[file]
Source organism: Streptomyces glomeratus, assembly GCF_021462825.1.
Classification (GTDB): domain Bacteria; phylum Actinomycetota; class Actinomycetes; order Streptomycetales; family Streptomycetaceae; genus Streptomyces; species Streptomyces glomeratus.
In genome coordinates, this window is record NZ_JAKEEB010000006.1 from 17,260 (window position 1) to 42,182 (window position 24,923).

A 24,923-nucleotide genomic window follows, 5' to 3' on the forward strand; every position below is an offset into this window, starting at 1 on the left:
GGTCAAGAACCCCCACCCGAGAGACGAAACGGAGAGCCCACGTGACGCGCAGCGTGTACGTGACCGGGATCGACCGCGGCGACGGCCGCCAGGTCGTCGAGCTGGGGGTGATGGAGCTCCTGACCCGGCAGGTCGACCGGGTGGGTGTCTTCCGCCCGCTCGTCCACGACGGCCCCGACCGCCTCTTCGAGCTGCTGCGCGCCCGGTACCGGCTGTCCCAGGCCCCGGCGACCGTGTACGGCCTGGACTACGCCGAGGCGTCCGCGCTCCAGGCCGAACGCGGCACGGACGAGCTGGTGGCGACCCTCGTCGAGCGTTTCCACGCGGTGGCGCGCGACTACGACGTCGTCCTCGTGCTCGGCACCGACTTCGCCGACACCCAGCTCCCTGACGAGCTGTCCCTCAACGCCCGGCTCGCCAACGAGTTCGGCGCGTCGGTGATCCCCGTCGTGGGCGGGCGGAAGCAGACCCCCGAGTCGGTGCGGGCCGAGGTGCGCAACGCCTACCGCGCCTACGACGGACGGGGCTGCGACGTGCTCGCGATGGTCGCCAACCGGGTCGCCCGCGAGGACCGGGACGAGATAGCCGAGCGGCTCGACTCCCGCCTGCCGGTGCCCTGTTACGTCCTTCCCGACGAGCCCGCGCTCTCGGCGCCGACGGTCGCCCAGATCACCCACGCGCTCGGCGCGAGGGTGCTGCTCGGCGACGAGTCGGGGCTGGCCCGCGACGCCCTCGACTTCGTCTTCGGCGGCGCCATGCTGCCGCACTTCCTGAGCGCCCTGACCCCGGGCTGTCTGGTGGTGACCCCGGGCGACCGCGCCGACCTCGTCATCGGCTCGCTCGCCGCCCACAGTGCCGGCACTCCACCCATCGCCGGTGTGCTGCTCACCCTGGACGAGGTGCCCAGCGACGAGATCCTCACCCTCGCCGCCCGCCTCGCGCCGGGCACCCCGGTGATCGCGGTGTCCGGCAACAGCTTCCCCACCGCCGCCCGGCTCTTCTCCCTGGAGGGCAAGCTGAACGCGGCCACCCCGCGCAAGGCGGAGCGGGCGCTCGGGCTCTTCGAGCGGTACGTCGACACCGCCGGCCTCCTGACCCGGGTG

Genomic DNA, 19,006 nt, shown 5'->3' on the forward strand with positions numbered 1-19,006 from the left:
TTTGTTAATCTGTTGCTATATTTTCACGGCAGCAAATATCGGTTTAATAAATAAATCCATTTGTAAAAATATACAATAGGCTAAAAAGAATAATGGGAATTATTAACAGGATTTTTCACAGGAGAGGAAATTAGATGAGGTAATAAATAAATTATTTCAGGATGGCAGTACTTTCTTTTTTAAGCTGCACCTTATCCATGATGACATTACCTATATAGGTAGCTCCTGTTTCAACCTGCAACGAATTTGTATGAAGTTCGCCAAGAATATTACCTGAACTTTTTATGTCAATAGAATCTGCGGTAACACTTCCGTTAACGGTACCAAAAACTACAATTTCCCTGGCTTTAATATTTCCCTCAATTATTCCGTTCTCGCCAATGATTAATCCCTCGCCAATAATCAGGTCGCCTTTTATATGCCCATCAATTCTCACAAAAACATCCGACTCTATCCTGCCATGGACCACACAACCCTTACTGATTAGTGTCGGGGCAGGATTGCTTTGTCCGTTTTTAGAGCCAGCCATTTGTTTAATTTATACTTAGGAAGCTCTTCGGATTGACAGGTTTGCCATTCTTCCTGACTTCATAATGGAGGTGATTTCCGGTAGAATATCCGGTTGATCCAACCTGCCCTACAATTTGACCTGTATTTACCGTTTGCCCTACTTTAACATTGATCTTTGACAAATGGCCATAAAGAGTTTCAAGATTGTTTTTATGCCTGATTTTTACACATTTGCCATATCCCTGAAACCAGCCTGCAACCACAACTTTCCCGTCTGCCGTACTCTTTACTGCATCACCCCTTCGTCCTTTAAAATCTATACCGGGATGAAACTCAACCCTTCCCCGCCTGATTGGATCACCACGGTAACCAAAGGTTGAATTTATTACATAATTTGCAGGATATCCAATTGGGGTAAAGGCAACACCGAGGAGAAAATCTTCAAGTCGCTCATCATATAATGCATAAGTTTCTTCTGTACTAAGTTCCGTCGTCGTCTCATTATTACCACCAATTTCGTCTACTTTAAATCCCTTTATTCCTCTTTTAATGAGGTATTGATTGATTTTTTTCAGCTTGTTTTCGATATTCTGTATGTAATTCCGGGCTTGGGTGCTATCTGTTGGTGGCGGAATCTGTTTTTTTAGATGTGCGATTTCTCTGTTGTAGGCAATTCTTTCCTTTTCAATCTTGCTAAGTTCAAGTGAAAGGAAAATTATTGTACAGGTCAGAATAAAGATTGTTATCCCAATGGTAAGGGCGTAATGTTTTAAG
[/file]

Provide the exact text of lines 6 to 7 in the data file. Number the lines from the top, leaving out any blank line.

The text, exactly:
Genomic DNA, 19,006 nt, shown 5'->3' on the forward strand with positions numbered 1-19,006 from the left:
TTTGTTAATCTGTTGCTATATTTTCACGGCAGCAAATATCGGTTTAATAAATAAATCCATTTGTAAAAATATACAATAGGCTAAAAAGAATAATGGGAATTATTAACAGGATTTTTCACAGGAGAGGAAATTAGATGAGGTAATAAATAAATTATTTCAGGATGGCAGTACTTTCTTTTTTAAGCTGCACCTTATCCATGATGACATTACCTATATAGGTAGCTCCTGTTTCAACCTGCAACGAATTTGTATGAAGTTCGCCAAGAATATTACCTGAACTTTTTATGTCAATAGAATCTGCGGTAACACTTCCGTTAACGGTACCAAAAACTACAATTTCCCTGGCTTTAATATTTCCCTCAATTATTCCGTTCTCGCCAATGATTAATCCCTCGCCAATAATCAGGTCGCCTTTTATATGCCCATCAATTCTCACAAAAACATCCGACTCTATCCTGCCATGGACCACACAACCCTTACTGATTAGTGTCGGGGCAGGATTGCTTTGTCCGTTTTTAGAGCCAGCCATTTGTTTAATTTATACTTAGGAAGCTCTTCGGATTGACAGGTTTGCCATTCTTCCTGACTTCATAATGGAGGTGATTTCCGGTAGAATATCCGGTTGATCCAACCTGCCCTACAATTTGACCTGTATTTACCGTTTGCCCTACTTTAACATTGATCTTTGACAAATGGCCATAAAGAGTTTCAAGATTGTTTTTATGCCTGATTTTTACACATTTGCCATATCCCTGAAACCAGCCTGCAACCACAACTTTCCCGTCTGCCGTACTCTTTACTGCATCACCCCTTCGTCCTTTAAAATCTATACCGGGATGAAACTCAACCCTTCCCCGCCTGATTGGATCACCACGGTAACCAAAGGTTGAATTTATTACATAATTTGCAGGATATCCAATTGGGGTAAAGGCAACACCGAGGAGAAAATCTTCAAGTCGCTCATCATATAATGCATAAGTTTCTTCTGTACTAAGTTCCGTCGTCGTCTCATTATTACCACCAATTTCGTCTACTTTAAATCCCTTTATTCCTCTTTTAATGAGGTATTGATTGATTTTTTTCAGCTTGTTTTCGATATTCTGTATGTAATTCCGGGCTTGGGTGCTATCTGTTGGTGGCGGAATCTGTTTTTTTAGATGTGCGATTTCTCTGTTGTAGGCAATTCTTTCCTTTTCAATCTTGCTAAGTTCAAGTGAAAGGAAAATTATTGTACAGGTCAGAATAAAGATTGTTATCCCAATGGTAAGGGCGTAATGTTTTAAG